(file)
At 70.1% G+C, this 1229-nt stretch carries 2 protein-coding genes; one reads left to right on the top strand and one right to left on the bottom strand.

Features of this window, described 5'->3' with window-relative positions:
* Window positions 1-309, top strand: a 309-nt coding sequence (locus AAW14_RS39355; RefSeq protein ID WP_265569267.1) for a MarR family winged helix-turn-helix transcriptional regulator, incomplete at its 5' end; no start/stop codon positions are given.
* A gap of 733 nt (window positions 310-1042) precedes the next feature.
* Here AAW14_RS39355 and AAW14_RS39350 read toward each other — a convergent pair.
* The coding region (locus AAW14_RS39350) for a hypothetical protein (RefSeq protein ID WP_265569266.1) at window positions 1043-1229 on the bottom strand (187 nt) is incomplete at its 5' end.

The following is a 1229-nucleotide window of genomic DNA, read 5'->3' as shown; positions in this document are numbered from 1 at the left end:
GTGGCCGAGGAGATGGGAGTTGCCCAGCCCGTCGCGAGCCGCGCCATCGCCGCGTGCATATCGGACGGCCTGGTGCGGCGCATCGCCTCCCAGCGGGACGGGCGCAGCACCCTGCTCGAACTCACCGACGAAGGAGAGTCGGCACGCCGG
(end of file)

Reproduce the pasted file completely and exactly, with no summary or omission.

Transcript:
At 70.1% G+C, this 1229-nt stretch carries 2 protein-coding genes; one reads left to right on the top strand and one right to left on the bottom strand.

Features of this window, described 5'->3' with window-relative positions:
* Window positions 1-309, top strand: a 309-nt coding sequence (locus AAW14_RS39355; RefSeq protein ID WP_265569267.1) for a MarR family winged helix-turn-helix transcriptional regulator, incomplete at its 5' end; no start/stop codon positions are given.
* A gap of 733 nt (window positions 310-1042) precedes the next feature.
* Here AAW14_RS39355 and AAW14_RS39350 read toward each other — a convergent pair.
* The coding region (locus AAW14_RS39350) for a hypothetical protein (RefSeq protein ID WP_265569266.1) at window positions 1043-1229 on the bottom strand (187 nt) is incomplete at its 5' end.

The following is a 1229-nucleotide window of genomic DNA, read 5'->3' as shown; positions in this document are numbered from 1 at the left end:
GTGGCCGAGGAGATGGGAGTTGCCCAGCCCGTCGCGAGCCGCGCCATCGCCGCGTGCATATCGGACGGCCTGGTGCGGCGCATCGCCTCCCAGCGGGACGGGCGCAGCACCCTGCTCGAACTCACCGACGAAGGAGAGTCGGCACGCCGG